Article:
Being a working mum is actually good for your health
How things have changed. When Jane Maas, a real life Mad Woman among the first wave of females to crack New York adland, started out in the ‘60s, women were were fired if they got pregnant and they were mainly secretaries – and if they did work on accounts it was only for domestic goods - and a client even once asked sympathetically of Maas: “Have you forgotten your steno (stenography/note-taking) pad, dear?’’ She was running the account at the time.
But that was the 1960s, and the women’s movement had yet to flex its typing-toned muscles. Today, it just seems ridiculous that they would be treated this way in the workplace.
Maas was one of the first working mothers in the industry, and despite the fact that its corridors of power were skirt-free zones she toughed it out and has written the tale Mad Women: The other side of Madison Avenue in the 1960s.
She made for fascinating listening on ABC radio recently when she confessed that in the wake of the outlandish hit series Mad Men, she is routinely asked “Were women really treated that badly? Were all those three-martini lunches real and was there all that sex in the office?’’ The answer to all three, she said, was ‘‘most definitely yes’‘.
For her book, Maas interviewed her fellow groundbreakers as well as ad women now. And while so much has changed, they had one thing in common. The ‘60s working mothers said “again and again’’ that they felt torn, as they didn’t feel they were doing anything “properly’‘, either at work or home. Five decades later, contemporary working mothers said exactly the same.
I am sure I’m not the only listener who took a sharp intake of breath on hearing this - while rushing to grate carrots for the sandwiches - and also thought “tell me something I don’t know’‘. Because unless you’re one of those rare mothers who relish every second away from the kids and out of the house, feeling torn is to the working mother, as water is to fish.
You live in that feeling and swim around in it. And like the goldfish, you adjust your expectations accordingly. You accept that this is your world and realise that both motherhood and, for many of us, work are essential parts of your being. But unlike the happy fishy, you constantly analyse and over-analyse (unless you are one of those rare Zen master working mothers) whether you are doing enough for everyone and everything that requires big doses of your effort and care.
Even so, my question is: how on earth in 50 years have we not come around to realising that we’re not just doing things “properly’‘, in many cases we’re doing things so much better than well?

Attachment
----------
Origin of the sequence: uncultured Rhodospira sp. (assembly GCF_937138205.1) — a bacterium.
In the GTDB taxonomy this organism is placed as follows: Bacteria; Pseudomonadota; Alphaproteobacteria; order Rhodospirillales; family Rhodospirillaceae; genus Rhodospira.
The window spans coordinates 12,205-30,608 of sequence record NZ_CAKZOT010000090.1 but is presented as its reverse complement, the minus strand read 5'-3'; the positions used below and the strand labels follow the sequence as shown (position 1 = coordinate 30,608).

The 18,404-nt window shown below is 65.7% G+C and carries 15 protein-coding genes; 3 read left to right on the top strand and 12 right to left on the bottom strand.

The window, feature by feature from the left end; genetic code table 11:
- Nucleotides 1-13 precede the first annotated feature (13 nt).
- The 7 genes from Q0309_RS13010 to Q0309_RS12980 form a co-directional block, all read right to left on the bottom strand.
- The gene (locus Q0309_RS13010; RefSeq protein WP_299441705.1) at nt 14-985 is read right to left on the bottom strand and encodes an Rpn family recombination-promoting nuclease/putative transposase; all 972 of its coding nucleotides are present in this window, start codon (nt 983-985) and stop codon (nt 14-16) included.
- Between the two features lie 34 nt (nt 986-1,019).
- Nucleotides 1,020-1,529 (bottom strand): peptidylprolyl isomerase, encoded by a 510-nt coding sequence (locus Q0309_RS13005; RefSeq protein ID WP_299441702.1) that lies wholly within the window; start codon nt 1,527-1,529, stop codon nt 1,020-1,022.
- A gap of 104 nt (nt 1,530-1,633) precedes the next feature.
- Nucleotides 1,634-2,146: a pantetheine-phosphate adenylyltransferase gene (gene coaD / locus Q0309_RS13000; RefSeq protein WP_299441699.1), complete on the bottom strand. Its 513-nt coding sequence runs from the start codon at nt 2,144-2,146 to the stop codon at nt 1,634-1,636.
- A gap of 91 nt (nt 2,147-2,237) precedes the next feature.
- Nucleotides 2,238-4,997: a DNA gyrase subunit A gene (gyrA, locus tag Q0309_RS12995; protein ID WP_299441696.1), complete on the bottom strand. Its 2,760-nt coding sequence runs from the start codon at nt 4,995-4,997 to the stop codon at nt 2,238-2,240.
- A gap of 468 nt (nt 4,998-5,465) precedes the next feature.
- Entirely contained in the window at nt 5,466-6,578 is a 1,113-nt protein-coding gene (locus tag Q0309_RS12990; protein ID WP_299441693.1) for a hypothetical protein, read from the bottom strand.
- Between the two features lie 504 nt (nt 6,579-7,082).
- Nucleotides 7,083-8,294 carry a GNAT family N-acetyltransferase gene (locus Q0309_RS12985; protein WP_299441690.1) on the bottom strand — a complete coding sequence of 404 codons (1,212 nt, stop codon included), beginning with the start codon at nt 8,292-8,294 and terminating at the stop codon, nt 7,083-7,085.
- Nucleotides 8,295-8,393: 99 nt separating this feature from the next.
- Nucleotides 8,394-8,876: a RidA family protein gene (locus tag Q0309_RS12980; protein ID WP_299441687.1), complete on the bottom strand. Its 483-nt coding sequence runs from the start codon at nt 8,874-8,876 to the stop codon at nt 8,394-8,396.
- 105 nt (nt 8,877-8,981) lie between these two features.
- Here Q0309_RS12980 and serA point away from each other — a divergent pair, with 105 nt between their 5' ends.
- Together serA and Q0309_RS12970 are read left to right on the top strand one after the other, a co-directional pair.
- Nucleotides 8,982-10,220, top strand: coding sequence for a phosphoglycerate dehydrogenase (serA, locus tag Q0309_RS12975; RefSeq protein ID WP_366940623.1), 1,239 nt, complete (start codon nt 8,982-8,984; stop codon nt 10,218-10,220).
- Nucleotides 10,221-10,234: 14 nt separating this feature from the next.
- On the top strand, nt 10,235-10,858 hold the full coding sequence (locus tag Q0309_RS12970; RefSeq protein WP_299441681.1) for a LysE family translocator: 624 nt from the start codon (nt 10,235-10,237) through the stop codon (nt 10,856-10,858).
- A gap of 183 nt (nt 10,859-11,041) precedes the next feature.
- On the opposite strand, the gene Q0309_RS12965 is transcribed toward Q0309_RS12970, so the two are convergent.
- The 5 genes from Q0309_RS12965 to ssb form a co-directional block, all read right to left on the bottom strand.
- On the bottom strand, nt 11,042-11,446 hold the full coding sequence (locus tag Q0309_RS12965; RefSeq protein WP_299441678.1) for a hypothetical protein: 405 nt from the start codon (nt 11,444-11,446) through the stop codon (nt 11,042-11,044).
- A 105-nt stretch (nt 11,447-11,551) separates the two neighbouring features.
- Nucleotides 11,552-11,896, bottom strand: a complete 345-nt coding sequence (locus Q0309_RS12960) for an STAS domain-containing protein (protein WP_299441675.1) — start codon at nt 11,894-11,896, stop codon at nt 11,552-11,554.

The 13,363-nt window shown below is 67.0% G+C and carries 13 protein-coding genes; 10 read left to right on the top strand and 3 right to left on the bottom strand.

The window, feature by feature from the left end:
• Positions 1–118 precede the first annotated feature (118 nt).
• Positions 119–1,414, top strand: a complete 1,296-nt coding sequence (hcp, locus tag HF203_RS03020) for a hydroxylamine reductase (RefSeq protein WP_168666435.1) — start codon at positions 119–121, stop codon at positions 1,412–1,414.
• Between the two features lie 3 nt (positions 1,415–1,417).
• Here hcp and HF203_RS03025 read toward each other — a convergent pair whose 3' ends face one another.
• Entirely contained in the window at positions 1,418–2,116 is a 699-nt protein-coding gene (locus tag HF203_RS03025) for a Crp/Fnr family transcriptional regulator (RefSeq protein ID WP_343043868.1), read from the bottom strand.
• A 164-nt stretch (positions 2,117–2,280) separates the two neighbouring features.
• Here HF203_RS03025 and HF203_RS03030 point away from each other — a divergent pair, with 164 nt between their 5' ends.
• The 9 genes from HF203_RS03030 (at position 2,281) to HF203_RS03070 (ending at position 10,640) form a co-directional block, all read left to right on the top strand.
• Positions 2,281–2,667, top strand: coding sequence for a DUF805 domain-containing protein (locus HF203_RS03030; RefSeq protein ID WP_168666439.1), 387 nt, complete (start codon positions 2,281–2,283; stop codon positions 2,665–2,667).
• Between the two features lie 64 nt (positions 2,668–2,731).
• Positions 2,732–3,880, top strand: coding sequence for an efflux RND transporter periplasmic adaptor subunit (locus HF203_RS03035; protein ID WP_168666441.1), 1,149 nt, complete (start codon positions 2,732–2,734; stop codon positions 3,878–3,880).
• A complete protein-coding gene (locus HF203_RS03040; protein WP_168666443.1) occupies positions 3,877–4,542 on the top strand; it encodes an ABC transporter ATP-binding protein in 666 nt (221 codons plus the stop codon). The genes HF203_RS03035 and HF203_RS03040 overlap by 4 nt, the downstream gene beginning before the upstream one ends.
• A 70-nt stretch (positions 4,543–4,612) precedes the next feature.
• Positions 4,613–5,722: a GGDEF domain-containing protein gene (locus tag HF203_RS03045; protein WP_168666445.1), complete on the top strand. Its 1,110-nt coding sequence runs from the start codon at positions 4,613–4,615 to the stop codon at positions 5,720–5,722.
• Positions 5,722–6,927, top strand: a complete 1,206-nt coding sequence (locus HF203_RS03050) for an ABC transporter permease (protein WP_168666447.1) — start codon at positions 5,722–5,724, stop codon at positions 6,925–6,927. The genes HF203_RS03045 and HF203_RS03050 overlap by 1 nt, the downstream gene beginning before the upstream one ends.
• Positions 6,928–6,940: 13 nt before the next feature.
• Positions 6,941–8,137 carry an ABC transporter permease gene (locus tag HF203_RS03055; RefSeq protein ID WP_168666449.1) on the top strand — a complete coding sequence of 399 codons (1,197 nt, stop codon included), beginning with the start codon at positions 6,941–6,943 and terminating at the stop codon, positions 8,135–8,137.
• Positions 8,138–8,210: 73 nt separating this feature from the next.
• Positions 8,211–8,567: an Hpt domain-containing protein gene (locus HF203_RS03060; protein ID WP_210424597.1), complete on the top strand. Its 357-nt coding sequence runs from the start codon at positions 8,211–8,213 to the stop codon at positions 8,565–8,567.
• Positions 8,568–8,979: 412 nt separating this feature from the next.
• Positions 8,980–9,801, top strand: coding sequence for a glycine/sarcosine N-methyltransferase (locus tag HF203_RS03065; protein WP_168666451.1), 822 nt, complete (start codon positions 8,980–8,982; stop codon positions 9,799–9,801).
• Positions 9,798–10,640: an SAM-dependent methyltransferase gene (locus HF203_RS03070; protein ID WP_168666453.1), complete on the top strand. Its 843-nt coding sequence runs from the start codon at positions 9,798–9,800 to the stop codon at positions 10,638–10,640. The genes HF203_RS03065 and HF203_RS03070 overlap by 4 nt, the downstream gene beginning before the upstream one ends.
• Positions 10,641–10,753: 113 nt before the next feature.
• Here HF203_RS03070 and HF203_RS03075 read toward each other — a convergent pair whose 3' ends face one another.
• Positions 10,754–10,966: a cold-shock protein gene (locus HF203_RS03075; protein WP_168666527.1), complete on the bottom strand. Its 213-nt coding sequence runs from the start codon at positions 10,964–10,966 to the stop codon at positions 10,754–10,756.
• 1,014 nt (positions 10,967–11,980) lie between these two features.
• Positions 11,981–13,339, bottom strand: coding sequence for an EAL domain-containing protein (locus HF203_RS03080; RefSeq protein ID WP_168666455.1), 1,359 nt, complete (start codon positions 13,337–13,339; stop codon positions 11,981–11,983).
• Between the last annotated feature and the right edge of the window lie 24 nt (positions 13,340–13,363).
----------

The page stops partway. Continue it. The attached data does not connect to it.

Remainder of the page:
In the intervening years, the focus, drive and efficiency of working mothers has been recognised by employers (as it has been in working fathers for years). And we have the statistics to back that up. The latest study to reinforce previous research finding working mothers make fantastic staff as they are so organised (all the better to get home to the family on time) was reported in Forbes magazine in February.
The UK research found that “subconsciously or not, companies are aware of the advantage (of employing mothers); 12.5 per cent admit to seeing it as a hiring advantage’‘; and, controversially, “British business found that working mothers work harder than other groups of employees’‘. What is “not properly’’ about that?
Also controversially, “every company said it preferred to hire a working mother over a younger, childless women’‘. Take that, working mother guilt. Also, 61 per cent of the 49 businesses surveyed ranked mothers as better employment value than men or women without children, with three in four rating mothers as tops in organisational skills and almost two in three saying mothers were likely to remain longer with the company.
According to Forbes, two in five managers believe [mothers] work faster and can multi-task while a third said they are more motivated and responsible. “That’s good because fathers have had the advantage of this attitude from time immemorial,’’ it thundered. And yet: “four in 10 companies acknowledged that mothers who work for them considered themselves as of ‘low value’ in the workplace’‘!
So employers’ attitudes and workplaces have changed (now in the UK seven in 10 mothers work), but women’s attitudes to their own worth hasn’t? That’s just depressing.
Interestingly, other fresh research - this time from the US - found working mothers report better physical and mental health than full-time stay at home mums. The American Psychological Association surveyed 1300 mums and found in December the happiest of all were part-time working mothers.
As for why they might be happier, the authors concluded that “a mother’s participation in employment provides her with support and resources that a mother who spends full time at home does not receive.’‘
So why all the self-loathing, then? Do we think we can’t possibly be good enough mums if we allow ourselves the healthy privilege of some work? I reckon that’s part of it.
Even so, a team from University College London also found, in a study of 12,000 people last year, no evidence of detrimental effects on the young children of mothers working part-time or full-time as long as parents are supported, do not have to work long hours and are able to combine child-rearing with paid work.
“The ideal scenario for children of both sexes was for both parents to live at home and for both to be working, a finding that will encourage policymakers’ moves to help families stay together, if not critics of the rising numbers of working mothers.’‘
I only hope this lot goes some way to convincing working mothers that we are not letting anybody down. It has certainly made this one happy.
firstname.lastname@example.org or on Twitter @wtuohy
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